“Gagan is a shooter par excellence. I have no doubt in my mind that he will win the World Championship and the Olympic medal one day,” said Bindra in praise of his team-mate.

Narang may have made it look so simple, but you understand the gravity of his achievement only when you see others struggling to fire the 10s on a regular basis. It is never easy. “No competition is light, and never a cakewalk. Every 10 you shoot is important. The idea is to keep it simple, and stick to the basics,” said Narang.

Winning a gold medal may be a great achievement but Narang is happy only when he improves upon his performance. For him gold is not good enough; he is only satisfied when he wins with record scores. He had won four gold medals, all with record scores, in the 2006 Commonwealth Games in Melbourne.

For all his heroic achievements, Narang is a simple human being, someone like the guy next door. He is one who wants his deeds to be acknowledged immediately, and can feel frustrated when denied what he thinks is his right. So when he got to know, on the eve of his match in the World Championship recently, that he had been overlooked for the Rajiv Gandhi Khel Ratna Award by the Union Government, Narang was a shattered man. He went on to win the bronze medal in air rifle, but one would like to believe it was a gold missed.

According to Narang, he was ready to shoot 600, but the unpalatable news disturbed his composure.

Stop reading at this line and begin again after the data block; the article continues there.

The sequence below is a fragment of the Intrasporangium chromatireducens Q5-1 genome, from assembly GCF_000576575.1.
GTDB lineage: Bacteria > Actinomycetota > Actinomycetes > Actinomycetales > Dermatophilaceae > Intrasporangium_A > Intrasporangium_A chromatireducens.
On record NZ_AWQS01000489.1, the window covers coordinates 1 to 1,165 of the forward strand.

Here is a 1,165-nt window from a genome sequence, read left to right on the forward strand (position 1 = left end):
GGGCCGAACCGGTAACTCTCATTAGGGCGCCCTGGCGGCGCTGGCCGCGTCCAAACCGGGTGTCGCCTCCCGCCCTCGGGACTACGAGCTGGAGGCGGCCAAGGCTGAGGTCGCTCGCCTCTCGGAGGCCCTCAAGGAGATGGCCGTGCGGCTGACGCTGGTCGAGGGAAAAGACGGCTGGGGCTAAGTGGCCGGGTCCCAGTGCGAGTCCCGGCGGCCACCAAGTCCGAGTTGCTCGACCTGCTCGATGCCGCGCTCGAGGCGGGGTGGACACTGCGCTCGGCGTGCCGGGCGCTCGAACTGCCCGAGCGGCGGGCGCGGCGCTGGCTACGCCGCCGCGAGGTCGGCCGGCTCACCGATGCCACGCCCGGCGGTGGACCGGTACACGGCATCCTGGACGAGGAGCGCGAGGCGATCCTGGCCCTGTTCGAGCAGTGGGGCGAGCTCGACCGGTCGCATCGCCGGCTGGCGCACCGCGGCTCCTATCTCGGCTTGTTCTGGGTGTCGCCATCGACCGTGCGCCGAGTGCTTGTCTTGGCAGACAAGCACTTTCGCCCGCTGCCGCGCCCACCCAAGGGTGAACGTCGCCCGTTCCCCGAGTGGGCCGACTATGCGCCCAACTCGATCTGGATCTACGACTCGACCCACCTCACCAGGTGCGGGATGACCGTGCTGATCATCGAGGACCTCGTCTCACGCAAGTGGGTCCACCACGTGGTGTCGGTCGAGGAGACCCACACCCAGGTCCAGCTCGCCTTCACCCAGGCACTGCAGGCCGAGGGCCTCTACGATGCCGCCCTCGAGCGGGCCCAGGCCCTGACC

Sharing a light moment…Gagan Narang with coach Stanislav Lapidus during the singles 50m rifle 3-position event at the Commonwealth Games. The coach from Kazakhstan has encouraged a healthy competition between Narang and Bindra.-K. ANANTHAN

Ever a realist Narang was taken aback when asked if his success in the Commonwealth Games would trigger a lot more interest in shooting in the country. He then pointed out that Rajyavardhan Singh Rathore's silver medal in the 2004 Athens Olympics followed by Bindra's rare individual gold medal in the 2008 Beijing Olympics had already given a big boost to Indian shooting. He hoped that his record 600 in front of the home crowd would inspire a new generation of young shooters to attain world standards.

Shooters such as Narang, Bindra and Rathore are excellent role models and great sporting ambassadors for the country.

Despite his success, Narang remains firmly rooted to the ground. He is quite happy to let his gun do the talking.

When asked if he was the next ‘Gold Finger' after pistol ace Samaresh Jung, who had won five gold, a silver, and a bronze and the David Dixon Award for the ‘Best Athlete' in the last edition of the Commonwealth Games, Narang said: “I wish I knew the answer.”

While the previous coach Laszlo Szucsak of Hungary may have motivated Narang by goading him to beat Bindra in every competition — perhaps with good intentions — the current rifle coach in the Indian camp, Stanislav Lapidus of Kazakhstan, has encouraged a healthy competition between the two whereby both Narang and Bindra can get the best out of each other.

Lapidus' mantra is: ‘You don't compete with each other, you compete against yourself.'

According to the National coach, Sunny Thomas, Bindra and Narang together are a dream team. No wonder the records tumble. Bindra is a piece of art that is already on display, but Narang is a work in progress.